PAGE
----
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Anaesthesist. 1983 Jun;32(6):242-58.

[CO2-response curves as a measure of opiate-induced respiratory depression. Studies with fentanyl].

[Article in German]

Abstract

The ventilatory response to CO2 after fentanyl 4 micrograms/kg was studied in a group of 10 healthy volunteers of both sexes, aged 20 to 41 years. Following randomization intravenous premedication with either placebo, diazepam 5 mg, droperidol 5 mg or etomidate 10 mg, a total of four test series were performed with each individual in two-week intervals, in order to assess the additive effect of central depressants on opiate-induced respiratory depression. CO2-response curves were obtained during six-minute rebreathing periods up to 60 min after fentanyl. Respiratory frequency as well as slope and position of the curves were compared with pre-drug control values. After fentanyl, CO2-response curves usually showed combined decreases in slope and displacements to the right, which had not completely returned to control levels after one hour. Due to enormous inter- and intra-individual variations, no clearly significant differences could be observed between the premedication groups. Fentanyl plasma concentrations, determined by radioimmunoassay at 1, 3, 6, 10, 20, 30, 45, 60, 75 and 120 min after injection, showed only a poor correlation to the changes of the CO2-response curves. To assess the clinical relevance of results derived from CO2-stimulation studies, the literature is reviewed with respect to the respiratory control system and the interactions of various anaesthetics drugs (including opiate analgesics) with respiratory regulation. The activity of the reticular formation at lower brain stem level seems to be of decisive importance to guarantee adequate ventilation. Despite quite different action sites, most central depressant drugs reduce reticular activity, thus inhibiting compensatory mechanisms which usually help control respiration. CO2-response tests are therefore suggested to be unable to give sufficient clinical information about the respiratory regulation system.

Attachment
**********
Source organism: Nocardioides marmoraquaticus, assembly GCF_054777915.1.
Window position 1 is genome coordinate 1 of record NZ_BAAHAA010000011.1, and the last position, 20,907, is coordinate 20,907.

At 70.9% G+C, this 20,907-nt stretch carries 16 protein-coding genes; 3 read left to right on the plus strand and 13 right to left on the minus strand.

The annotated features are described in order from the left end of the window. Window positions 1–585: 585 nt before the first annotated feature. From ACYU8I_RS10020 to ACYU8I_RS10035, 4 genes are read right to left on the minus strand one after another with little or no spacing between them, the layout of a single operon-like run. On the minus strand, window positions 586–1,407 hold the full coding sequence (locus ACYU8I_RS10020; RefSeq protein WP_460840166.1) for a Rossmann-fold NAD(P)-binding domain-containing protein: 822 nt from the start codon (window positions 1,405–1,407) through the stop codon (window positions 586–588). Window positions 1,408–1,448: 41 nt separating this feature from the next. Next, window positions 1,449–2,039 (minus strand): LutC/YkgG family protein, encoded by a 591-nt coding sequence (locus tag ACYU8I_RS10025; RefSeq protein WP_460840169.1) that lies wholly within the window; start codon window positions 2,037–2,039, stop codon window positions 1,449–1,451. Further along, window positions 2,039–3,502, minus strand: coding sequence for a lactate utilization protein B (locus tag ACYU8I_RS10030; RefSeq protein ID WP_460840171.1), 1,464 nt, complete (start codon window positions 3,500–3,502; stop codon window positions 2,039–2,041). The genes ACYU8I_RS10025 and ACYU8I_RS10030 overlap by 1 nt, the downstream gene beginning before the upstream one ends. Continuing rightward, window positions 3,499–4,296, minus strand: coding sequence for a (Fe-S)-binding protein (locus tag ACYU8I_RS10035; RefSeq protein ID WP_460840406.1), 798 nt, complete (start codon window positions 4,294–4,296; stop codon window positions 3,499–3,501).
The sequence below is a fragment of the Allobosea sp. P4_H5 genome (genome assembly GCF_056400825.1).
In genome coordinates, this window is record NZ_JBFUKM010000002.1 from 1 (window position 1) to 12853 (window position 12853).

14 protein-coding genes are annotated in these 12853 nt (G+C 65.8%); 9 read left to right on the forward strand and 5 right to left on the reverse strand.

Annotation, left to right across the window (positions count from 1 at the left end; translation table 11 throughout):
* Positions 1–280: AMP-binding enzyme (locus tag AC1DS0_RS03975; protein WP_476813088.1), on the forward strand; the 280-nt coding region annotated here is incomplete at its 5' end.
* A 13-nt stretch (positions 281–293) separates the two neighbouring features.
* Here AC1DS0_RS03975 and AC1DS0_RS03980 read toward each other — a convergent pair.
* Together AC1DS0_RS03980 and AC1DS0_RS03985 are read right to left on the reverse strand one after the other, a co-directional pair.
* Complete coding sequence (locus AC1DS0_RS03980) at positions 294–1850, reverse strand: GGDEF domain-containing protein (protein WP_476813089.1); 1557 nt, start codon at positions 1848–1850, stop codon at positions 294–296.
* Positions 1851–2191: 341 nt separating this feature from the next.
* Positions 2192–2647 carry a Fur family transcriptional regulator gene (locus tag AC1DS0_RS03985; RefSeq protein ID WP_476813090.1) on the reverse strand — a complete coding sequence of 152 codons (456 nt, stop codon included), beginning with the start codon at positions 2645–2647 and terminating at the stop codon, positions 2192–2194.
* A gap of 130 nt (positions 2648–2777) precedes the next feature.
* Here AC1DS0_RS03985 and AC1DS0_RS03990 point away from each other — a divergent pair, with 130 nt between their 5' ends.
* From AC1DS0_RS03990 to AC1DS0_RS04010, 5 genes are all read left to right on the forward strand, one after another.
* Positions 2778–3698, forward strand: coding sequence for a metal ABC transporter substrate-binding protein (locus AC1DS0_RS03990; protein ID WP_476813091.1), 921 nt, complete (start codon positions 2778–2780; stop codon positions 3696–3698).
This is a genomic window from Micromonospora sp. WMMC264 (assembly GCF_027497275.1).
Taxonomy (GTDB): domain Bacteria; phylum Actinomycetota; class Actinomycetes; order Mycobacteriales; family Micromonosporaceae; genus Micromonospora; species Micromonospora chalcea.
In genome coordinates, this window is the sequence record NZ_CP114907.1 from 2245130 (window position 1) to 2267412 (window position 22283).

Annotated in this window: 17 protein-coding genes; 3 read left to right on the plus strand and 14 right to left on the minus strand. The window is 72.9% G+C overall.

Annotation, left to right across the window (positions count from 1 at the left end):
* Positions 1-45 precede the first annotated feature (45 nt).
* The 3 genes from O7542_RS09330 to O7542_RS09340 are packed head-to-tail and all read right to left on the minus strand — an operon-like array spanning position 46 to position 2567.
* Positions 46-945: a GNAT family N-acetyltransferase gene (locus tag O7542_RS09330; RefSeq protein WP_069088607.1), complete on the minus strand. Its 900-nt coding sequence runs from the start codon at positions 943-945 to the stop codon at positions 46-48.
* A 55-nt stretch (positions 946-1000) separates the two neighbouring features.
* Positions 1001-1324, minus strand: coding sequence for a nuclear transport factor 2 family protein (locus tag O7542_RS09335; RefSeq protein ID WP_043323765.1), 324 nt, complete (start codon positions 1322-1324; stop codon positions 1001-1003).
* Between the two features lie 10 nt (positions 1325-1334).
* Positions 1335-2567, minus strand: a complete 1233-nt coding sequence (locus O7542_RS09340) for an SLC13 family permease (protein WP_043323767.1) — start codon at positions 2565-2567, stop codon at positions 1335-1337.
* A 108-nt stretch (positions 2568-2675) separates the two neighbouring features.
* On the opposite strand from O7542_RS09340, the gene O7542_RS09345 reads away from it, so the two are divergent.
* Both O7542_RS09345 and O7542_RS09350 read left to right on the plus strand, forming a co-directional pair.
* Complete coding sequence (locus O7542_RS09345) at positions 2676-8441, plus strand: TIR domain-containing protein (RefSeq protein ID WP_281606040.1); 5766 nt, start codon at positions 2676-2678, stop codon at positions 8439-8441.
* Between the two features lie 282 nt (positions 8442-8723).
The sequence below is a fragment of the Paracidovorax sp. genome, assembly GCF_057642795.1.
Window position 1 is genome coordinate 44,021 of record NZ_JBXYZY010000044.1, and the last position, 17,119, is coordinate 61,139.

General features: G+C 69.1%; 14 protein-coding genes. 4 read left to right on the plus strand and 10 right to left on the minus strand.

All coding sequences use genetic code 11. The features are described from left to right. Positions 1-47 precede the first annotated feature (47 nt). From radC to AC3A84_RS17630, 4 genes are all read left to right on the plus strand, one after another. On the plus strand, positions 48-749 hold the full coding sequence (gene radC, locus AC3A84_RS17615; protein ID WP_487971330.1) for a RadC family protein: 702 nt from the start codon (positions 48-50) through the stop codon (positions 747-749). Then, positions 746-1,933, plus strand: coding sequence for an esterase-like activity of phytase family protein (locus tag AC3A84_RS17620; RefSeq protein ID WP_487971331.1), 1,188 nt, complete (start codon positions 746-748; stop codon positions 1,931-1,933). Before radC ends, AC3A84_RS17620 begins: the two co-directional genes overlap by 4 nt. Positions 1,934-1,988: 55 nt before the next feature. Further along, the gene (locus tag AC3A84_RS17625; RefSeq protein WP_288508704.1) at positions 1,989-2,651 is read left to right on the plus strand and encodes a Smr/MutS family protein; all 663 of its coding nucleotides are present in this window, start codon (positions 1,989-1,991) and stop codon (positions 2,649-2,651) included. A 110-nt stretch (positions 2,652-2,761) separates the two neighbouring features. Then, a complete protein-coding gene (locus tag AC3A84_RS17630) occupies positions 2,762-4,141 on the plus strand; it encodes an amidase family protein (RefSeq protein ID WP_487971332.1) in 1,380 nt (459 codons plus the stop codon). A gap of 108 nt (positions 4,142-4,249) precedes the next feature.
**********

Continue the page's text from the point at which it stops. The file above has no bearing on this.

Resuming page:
PMID:
6412584
[Indexed for MEDLINE]
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